Rep. Kiffmeyer, former Gov. Carlson clash on voting amendment’s costs and effects

MinnPost photo by James Nord
Participating in the debate were, from left, Dan McGrath of Minnesota Majority, Rep. Mary Kiffmeyer, former Minnesota Gov. Arne Carlson and Carolyn Jackson of the Minnesota ACLU.

Rep. Mary Kiffmeyer and former Gov. Arne Carlson were once both Republican members of the executive branch, but the two now differ sharply on at least one issue critical to the November elections: Minnesota’s proposed voting amendment.

Carlson, co-chair of the coalition opposing the constitutional amendment, and Kiffmeyer, a former secretary of state who sponsored the measure, squared off at a Tuesday night forum, offering vastly different scenarios about its potential costs and effects.

They clashed not only on the amendment’s price tag but also on whether it would disenfranchise voters or combat fraud.

Kiffmeyer teamed with Dan McGrath of pro-amendment group Minnesota Majority to defend the proposal, while Carlson and Carolyn Jackson of the ACLU argued against it before a packed house at the Maplewood City Hall.

“I haven’t seen you in Republican circles for a while, so it’s nice to see you again,” a smiling Kiffmeyer told Carlson, who broke with the party to support Independence Party candidate Tom Horner’s 2010 gubernatorial bid.

The forum proved livelier and the audience more engaged than in a similar debate in St. Paul last week. But messaging from both sides remained the same.

McGrath and Kiffmeyer attempted to beat back opponents’ “apocalyptic” predictions that the amendment would dramatically alter same-day voter registration and procedures for military and absentee voting.

Carlson and Jackson hammered away against proponents’ claims of widespread voter fraud.

Rep. Mary Kiffmeyer
MinnPost photo by James Nord
Kiffmeyer claimed that many of the cost estimates for implementing voter ID are overstated.

“The photo ID amendment will add integrity to our election system,” Kiffmeyer, who was secretary of state from 1998 to 2006, said at the start of the forum. “My motive and my mission are about the integrity of the election system.”

She said the amendment would cost only in the low millions to implement, largely to provide free IDs to those who need it and to launch educational campaigns about the procedures. Otherwise, proponents said, very little about Minnesota’s voting system would change other than the elimination of same-day vouching for unregistered voters at the polls.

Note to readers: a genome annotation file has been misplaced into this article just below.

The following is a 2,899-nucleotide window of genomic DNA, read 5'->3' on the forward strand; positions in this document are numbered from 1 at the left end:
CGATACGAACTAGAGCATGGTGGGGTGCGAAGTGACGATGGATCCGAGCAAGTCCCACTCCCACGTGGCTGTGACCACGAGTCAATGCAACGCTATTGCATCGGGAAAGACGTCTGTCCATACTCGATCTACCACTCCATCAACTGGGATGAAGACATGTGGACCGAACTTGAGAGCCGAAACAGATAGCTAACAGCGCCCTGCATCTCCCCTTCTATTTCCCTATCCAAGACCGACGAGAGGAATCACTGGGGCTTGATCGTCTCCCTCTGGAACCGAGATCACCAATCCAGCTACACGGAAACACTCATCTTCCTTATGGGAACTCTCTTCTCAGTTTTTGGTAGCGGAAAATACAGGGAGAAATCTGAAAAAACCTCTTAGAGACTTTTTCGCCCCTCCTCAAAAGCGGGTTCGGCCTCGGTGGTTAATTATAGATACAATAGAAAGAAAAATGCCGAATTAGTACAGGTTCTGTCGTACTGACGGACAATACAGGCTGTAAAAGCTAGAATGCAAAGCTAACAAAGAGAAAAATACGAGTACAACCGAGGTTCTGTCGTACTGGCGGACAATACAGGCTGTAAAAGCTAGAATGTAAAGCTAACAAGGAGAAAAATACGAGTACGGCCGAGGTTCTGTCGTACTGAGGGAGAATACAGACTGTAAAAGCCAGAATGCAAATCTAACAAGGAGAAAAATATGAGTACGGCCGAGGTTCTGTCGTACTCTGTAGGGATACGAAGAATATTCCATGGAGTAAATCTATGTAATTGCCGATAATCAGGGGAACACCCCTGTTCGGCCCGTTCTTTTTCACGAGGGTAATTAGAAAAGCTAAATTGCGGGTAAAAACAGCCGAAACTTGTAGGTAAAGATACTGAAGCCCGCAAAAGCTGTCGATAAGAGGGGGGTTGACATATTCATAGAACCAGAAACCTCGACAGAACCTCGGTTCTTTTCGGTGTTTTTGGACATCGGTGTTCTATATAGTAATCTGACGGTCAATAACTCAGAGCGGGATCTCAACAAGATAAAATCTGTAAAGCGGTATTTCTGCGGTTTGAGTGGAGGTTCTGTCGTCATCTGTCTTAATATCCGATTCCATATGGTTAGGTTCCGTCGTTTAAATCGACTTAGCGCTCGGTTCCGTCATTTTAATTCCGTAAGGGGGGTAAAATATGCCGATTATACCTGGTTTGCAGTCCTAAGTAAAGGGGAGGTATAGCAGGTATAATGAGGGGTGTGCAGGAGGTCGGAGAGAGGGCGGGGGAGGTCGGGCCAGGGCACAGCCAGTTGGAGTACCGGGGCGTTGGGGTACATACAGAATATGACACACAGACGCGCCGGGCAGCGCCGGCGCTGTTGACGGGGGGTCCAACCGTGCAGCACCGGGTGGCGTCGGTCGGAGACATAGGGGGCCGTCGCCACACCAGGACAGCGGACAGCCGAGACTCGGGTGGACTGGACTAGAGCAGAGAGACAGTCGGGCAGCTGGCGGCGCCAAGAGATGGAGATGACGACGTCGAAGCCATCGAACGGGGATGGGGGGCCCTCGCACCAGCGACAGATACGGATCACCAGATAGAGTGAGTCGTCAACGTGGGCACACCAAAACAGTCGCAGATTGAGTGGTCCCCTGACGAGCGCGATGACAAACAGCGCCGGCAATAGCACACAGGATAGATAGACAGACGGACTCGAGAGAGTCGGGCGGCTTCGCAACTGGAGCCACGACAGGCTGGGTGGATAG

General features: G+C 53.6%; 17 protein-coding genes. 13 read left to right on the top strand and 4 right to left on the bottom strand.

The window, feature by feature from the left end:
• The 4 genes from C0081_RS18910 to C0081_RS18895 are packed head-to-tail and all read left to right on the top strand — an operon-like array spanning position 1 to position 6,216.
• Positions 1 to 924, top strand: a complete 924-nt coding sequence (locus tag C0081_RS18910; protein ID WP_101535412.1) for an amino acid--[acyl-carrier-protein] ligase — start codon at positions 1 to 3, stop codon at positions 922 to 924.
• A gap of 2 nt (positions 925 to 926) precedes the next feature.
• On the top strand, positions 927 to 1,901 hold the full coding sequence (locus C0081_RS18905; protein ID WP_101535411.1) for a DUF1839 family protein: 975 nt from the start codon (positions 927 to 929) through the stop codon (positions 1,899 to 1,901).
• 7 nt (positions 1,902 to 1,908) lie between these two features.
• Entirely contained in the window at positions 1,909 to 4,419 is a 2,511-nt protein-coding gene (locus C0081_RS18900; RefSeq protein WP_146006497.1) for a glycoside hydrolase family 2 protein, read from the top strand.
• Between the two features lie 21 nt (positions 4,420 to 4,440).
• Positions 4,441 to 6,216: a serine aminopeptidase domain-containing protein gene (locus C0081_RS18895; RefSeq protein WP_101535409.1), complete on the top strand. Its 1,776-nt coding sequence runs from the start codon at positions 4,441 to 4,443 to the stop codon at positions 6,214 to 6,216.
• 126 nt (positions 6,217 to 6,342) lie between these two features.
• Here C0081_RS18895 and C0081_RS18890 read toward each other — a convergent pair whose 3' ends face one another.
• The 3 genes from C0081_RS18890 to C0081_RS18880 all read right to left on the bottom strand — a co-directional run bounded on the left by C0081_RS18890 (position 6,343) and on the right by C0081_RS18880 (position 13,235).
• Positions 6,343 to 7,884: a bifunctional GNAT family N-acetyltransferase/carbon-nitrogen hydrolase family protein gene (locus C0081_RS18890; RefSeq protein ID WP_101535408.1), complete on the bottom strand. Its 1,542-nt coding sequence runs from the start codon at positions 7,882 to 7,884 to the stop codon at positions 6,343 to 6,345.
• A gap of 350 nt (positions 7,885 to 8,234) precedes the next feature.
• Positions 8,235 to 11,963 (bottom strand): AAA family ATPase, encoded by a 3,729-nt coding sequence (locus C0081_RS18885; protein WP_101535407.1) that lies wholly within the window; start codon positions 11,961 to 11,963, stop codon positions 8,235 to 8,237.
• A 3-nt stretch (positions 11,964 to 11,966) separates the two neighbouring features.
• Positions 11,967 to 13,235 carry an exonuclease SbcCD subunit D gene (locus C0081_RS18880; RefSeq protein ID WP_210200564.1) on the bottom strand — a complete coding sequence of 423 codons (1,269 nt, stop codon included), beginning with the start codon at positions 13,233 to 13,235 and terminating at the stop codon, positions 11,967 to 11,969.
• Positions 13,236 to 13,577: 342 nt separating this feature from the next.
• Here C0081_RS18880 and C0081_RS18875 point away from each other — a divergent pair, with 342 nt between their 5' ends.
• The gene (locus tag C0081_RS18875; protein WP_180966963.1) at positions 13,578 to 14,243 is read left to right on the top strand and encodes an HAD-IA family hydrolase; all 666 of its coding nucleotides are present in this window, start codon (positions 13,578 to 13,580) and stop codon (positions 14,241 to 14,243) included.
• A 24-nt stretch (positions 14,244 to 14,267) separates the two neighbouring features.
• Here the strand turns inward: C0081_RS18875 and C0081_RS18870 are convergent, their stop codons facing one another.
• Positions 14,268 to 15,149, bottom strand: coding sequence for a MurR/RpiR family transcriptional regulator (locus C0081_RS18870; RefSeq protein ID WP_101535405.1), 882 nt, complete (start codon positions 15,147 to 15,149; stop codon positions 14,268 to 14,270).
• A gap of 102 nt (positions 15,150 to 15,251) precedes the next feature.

Carlson and Jackson offered a wildly different picture of the amendment’s impact.

The former governor, who served from 1991 to 1999, cited a study estimating the cost at roughly $100 million. He and Jackson also warned audience members that the amendment could represent a “radical overhaul of our election system” by hindering absentee balloting and requiring all Election Day registrants to cast two-step provisional ballots.

Gov. Arne Carlson
MinnPost photo by James Nord
Gov. Arne Carlson rejected the dark picture painted by amendment proponents.

Voting amendment proponents “have been painting a picture that is dark and getting darker by the minute,” Carlson said. “They would have you believe there are criminals hiding behind the voting booth.”

Projecting the costs and consequences of the amendment are difficult because, if passed, lawmakers will have to agree to specific enabling legislation during the 2013 legislative session. Although recent polls show support for the amendment has waned some, it still remains ahead a month before the Nov. 6 elections.

Kiffmeyer said lawmakers and Gov. Mark Dayton would have a constitutional mandate to enact that legislation on time if it passes.

“To think that liars, cheaters and stealers exist all around us but somehow only angels come to vote is naive and lacks common sense,” she said. “The Photo ID amendment will keep it easy to vote but hard to cheat.”

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Comments (10)

  1. Submitted by jody rooney on 10/10/2012 - 10:51 am.

    I still keep chuckling evey time I see this

    I have a friend who voted many years ago before becoming a citizen voted using her drivers license. She wasn’t trying to commit fraud she just didn’t know she shouldn’t.

    When I shared this story with a friend she made an astute observation. My friend probably looked like the majority of Minnesotans, many of the new immigrants don’t.

    Is this voter fraud or thinly disguised racism?